Our expert columnists, PHILLIP THOMPSON and COLETTE FRANSOLET, give us a terminology refresher.
We at Universal Design Africa (UDAfrica) are delighted to have the opportunity to contribute to the Rolling Inspiration accessibility column. As this is the first in a series, we believe it’s useful to look at the terminology that is currently used in the area of accessibility.
Universal Access (UA) is the ability of people to have equal opportunity and access to services, products, systems and environments, regardless of their economic situation, social situation, age, religion or cultural background, gender or functional limitation. Accessibility can be viewed as “the ability to access” and the ability to functionally benefit from the system, environment, product, service or entity.
The primary instrument to achieve Universal Access (UA) is Universal Design (UD). UD acknowledges that the population consists of people of varying ages, heights, weights, language skills, abilities etc. Think of it like this: UD is the method of achieving UA, which is defined as the objective – the outcome – which is that everyone has equal opportunity and access.
UA is achieved through integrating the philosophy of UD into the creative process. It demonstrates how an understanding of human interaction with place, product, service or system can inspire design. Given the dynamic nature of human functionality, this primarily focuses on the interaction of the individual with the environment. Designing according to the Universal Design Principles or the more recent Goals becomes imperative.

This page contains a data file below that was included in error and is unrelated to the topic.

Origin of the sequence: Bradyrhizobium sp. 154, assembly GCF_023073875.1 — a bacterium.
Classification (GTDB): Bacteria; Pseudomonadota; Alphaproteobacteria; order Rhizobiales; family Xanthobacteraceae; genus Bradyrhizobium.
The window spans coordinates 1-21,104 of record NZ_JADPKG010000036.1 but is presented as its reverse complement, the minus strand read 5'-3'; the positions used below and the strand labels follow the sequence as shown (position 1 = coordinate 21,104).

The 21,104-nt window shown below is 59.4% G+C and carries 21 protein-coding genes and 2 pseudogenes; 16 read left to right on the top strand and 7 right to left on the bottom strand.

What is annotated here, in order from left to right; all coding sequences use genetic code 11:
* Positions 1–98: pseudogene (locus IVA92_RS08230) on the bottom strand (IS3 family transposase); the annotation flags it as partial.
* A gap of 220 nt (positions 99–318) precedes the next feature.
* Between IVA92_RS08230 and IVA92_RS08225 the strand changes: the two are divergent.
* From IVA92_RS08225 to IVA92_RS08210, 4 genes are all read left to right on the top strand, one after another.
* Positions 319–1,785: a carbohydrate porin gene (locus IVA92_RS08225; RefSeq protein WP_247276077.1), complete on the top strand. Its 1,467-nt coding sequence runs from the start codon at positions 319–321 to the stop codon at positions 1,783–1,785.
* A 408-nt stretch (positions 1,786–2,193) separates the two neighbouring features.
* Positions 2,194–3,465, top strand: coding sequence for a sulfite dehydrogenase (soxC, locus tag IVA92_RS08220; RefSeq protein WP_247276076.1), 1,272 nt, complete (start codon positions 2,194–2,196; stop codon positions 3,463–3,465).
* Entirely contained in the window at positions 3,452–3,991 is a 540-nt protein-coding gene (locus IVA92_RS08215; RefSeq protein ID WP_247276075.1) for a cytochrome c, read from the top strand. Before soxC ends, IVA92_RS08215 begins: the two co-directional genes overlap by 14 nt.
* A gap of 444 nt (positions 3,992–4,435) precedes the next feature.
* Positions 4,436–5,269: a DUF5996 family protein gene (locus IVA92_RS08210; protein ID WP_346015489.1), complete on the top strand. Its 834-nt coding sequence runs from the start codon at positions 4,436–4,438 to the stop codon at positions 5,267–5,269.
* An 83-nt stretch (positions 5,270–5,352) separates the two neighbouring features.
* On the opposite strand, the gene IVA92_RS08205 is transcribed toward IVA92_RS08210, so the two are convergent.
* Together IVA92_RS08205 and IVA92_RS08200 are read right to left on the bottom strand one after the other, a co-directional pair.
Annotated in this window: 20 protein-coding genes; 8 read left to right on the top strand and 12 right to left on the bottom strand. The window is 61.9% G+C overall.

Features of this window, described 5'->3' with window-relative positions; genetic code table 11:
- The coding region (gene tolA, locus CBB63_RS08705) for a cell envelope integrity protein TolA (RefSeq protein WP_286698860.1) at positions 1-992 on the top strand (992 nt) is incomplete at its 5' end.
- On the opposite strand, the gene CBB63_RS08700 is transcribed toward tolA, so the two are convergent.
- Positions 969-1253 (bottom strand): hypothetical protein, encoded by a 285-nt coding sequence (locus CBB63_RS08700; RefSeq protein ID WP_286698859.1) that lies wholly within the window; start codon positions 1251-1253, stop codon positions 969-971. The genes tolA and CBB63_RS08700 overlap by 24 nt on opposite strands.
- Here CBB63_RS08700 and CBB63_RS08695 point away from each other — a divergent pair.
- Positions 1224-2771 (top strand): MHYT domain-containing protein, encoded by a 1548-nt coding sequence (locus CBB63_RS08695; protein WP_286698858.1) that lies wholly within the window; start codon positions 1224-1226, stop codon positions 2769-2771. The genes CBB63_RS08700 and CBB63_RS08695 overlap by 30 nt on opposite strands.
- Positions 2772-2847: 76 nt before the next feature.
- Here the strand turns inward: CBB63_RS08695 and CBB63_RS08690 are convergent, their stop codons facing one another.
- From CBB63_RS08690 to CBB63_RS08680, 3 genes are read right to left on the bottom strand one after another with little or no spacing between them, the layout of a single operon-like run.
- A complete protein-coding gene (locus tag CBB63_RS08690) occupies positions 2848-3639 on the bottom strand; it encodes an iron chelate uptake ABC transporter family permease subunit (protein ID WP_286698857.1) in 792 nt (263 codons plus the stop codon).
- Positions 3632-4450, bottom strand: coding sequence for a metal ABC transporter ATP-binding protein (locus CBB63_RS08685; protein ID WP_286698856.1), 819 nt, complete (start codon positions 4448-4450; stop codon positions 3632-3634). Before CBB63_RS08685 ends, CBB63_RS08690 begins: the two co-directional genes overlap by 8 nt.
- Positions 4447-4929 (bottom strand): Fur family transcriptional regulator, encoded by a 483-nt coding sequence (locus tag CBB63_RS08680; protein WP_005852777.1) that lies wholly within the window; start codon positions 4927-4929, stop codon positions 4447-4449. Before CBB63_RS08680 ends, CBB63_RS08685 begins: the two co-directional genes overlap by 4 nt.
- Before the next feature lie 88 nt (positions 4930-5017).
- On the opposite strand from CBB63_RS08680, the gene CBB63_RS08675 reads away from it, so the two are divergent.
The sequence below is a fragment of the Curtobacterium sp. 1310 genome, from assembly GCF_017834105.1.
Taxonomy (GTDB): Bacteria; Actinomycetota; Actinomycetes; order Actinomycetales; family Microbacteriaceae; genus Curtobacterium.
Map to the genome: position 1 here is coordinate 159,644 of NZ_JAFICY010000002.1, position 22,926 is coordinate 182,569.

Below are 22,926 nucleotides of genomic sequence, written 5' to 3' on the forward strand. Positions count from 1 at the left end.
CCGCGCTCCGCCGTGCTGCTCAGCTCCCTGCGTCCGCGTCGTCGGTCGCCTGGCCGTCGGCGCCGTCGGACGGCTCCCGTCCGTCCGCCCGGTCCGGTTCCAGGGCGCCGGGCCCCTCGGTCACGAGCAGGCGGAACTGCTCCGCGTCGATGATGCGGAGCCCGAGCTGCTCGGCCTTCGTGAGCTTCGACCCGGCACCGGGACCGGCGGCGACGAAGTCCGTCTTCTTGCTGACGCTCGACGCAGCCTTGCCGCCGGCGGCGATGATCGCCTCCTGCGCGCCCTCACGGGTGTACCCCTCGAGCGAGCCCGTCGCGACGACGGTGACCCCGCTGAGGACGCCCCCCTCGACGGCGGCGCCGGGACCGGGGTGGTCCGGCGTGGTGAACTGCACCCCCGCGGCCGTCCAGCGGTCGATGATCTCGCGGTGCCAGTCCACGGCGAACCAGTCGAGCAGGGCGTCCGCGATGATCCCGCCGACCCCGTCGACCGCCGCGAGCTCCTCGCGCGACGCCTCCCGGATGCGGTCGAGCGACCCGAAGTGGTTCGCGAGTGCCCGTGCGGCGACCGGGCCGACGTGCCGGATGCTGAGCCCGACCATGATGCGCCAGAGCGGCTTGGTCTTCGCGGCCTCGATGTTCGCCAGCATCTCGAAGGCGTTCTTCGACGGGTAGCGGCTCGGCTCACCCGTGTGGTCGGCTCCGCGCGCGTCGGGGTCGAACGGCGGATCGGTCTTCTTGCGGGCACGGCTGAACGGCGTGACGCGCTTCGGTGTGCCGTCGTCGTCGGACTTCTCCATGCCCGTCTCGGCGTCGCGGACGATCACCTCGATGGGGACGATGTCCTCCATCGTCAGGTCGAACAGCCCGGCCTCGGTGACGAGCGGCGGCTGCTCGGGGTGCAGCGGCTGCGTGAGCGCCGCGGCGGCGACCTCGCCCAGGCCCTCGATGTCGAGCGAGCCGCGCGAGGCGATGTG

The concept of UD was developed in North America and Europe and became a globally recognised concept when the United Nations adopted the definition of UD in the United Nations Convention on the Rights of Persons with Disabilities, to which South Africa is a signatory. It states that:
“‘Universal design’ means the design of products, environments, programmes and services to be usable by all people, to the greatest extent possible, without the need for adaptation or specialised design. ‘Universal design’ shall not exclude assistive devices for particular groups of persons with disabilities where this is needed.”
Finally, accessibility should not be equated with usability, which describes the extent to which a product, environment, service or system can be used by particular users to achieve specified goals with effectiveness, efficiency and satisfaction in a specified context. Accessibility focuses on minimising barriers to access and on promoting accessible design features; while usability focuses on task analysis.
In the next issue, we look at the principles and goals of UD, with examples of where it’s been successfully applied. We’ll also illustrate the value of UA to everyone, regardless of their functional ability.
Universal Design Africa (UDAfrica) sees universal design as a vehicle to create and enhance the functionality of environments, services and products for the widest range of users, recognising the diversity of the human condition. The UDAfrica team aims to create awareness, disseminate information and improve lives.